FOR IMMEDIATE RELEASE
Contact: Vicki Christner – CUNA Communications; 202-329-9950; firstname.lastname@example.org
Washington, DC (October 23, 2017) – Following the release of the Treasury Department’s new report on the Consumer Financial Protection Bureau’s arbitration rule, CUNA chief advocacy officer Ryan Donovan issued a statement expressing appreciation that the report highlights flaws in the CFPB’s analysis about how its rule will impact credit unions, their members, and other financial service providers and consumers:
“The Treasury report sheds light on the fact that the rule will ‘generate massive costs borne by businesses and consumers alike.’ This is particularly true for credit union members, who are directly impacted by class action litigation since the credit union member-ownership structure means resources spent on costly litigation come out of the pockets of members through the pooled resources of the membership. The CFPB’s dated research conducted from 2008-2012 fails to address these concerns, and many other developments in the marketplace over the years.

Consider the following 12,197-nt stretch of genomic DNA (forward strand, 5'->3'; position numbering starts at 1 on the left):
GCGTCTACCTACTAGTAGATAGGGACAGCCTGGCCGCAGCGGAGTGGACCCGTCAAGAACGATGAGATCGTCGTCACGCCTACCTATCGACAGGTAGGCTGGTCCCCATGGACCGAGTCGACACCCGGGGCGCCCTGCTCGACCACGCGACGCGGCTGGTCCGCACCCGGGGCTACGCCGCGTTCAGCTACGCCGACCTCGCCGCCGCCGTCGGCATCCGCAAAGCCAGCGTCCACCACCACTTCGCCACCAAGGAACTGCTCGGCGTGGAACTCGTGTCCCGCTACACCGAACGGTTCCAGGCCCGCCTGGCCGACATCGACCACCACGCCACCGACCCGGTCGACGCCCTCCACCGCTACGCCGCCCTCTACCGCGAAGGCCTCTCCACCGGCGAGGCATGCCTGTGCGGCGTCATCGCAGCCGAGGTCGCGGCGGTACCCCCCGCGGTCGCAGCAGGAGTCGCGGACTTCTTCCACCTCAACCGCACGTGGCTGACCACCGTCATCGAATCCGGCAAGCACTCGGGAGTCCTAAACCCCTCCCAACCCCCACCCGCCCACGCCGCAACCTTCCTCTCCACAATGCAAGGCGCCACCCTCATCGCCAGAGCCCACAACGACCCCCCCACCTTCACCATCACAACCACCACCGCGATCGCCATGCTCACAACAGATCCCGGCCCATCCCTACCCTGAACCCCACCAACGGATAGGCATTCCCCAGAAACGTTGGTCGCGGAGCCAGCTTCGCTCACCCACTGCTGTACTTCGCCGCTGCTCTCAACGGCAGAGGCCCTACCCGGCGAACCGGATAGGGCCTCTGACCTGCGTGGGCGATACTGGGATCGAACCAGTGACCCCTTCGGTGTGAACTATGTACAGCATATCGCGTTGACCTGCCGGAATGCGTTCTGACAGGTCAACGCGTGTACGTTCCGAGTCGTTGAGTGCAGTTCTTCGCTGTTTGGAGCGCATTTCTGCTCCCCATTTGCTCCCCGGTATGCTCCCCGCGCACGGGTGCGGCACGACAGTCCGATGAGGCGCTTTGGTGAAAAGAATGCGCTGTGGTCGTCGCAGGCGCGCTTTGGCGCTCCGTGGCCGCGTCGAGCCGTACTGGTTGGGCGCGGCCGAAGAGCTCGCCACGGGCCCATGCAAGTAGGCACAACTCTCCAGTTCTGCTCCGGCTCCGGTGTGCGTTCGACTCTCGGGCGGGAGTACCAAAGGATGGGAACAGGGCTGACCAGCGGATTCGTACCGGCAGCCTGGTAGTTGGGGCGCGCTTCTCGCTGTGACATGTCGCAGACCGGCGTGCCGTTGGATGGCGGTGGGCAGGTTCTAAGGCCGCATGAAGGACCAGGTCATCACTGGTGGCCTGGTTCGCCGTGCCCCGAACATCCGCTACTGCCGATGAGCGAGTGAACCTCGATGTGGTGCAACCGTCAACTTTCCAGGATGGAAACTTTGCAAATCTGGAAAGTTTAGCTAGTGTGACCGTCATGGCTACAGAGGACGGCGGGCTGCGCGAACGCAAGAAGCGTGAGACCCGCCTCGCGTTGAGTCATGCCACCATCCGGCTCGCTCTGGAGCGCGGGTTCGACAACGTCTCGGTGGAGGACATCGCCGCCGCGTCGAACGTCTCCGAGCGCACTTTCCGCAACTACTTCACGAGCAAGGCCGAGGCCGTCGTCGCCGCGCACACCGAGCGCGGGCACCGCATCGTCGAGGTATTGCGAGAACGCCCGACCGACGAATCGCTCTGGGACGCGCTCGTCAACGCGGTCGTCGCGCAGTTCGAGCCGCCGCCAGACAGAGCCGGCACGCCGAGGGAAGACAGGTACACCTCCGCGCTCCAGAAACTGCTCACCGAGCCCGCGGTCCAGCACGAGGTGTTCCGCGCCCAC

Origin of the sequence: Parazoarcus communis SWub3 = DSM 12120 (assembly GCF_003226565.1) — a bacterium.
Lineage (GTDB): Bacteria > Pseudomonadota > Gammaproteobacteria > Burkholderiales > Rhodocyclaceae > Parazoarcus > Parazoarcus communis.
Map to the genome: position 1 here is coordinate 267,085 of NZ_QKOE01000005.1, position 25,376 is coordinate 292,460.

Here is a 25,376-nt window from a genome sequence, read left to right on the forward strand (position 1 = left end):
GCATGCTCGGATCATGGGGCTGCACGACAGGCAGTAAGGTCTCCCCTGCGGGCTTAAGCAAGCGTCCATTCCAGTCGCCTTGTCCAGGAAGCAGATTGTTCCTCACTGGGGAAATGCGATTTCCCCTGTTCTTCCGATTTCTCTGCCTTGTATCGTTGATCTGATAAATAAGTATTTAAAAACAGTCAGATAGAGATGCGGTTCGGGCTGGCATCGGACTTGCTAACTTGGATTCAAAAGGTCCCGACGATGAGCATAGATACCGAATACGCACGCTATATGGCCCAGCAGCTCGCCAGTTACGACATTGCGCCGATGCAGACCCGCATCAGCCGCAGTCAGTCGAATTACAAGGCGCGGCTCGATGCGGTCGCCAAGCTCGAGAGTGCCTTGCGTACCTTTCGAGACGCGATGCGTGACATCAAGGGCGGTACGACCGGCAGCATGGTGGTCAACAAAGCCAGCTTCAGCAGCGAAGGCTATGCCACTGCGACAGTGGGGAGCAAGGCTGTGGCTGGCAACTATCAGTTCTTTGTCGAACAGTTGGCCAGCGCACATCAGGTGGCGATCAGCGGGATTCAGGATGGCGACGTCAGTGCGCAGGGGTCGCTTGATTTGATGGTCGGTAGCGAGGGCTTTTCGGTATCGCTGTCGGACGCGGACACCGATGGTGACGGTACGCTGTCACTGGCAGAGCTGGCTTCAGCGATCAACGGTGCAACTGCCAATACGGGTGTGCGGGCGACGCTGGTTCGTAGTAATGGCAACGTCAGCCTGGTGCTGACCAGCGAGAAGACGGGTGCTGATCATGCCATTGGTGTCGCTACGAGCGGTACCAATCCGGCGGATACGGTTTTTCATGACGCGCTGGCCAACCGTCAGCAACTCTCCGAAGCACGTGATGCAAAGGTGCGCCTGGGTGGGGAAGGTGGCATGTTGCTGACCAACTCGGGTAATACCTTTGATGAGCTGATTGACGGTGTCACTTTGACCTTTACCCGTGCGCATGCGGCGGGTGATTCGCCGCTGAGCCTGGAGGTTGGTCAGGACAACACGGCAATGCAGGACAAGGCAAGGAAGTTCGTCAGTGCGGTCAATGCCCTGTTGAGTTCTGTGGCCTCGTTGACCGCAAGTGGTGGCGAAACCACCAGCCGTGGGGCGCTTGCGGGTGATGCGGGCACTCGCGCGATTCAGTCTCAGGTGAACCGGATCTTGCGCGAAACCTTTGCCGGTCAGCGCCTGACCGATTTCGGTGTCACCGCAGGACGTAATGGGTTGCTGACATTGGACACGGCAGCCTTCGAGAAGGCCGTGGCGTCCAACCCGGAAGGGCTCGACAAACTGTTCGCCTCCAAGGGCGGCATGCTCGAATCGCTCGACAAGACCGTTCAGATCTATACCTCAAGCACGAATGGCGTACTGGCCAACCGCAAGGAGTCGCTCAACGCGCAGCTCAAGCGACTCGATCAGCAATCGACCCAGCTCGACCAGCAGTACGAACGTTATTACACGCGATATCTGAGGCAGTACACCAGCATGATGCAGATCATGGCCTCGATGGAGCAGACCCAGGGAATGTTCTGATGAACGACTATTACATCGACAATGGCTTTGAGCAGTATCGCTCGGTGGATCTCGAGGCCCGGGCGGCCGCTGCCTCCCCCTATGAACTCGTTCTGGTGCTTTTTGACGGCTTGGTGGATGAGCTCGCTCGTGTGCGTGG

“Credit unions continue to educate policymakers about the harm class action litigation causes for credit unions because of their size and membership-owner structure. Credit Union National Association (CUNA), state leagues and credit unions have had a several meetings over the last several weeks – both as part of our Hike the Hill program and through state-based visits – highlighting the importance of the Senate taking action on the resolution of disapproval. We’re hopeful that the Senate will take up the resolution very soon.”
Credit Union National Association (CUNA) is the only national association that advocates on behalf of all of America’s credit unions, which are owned by 110 million consumer members. CUNA, along with its network of affiliated state credit union leagues, delivers unwavering advocacy, continuous professional growth and operational confidence to protect the best interests of all credit unions. For more information about CUNA, visit cuna.org.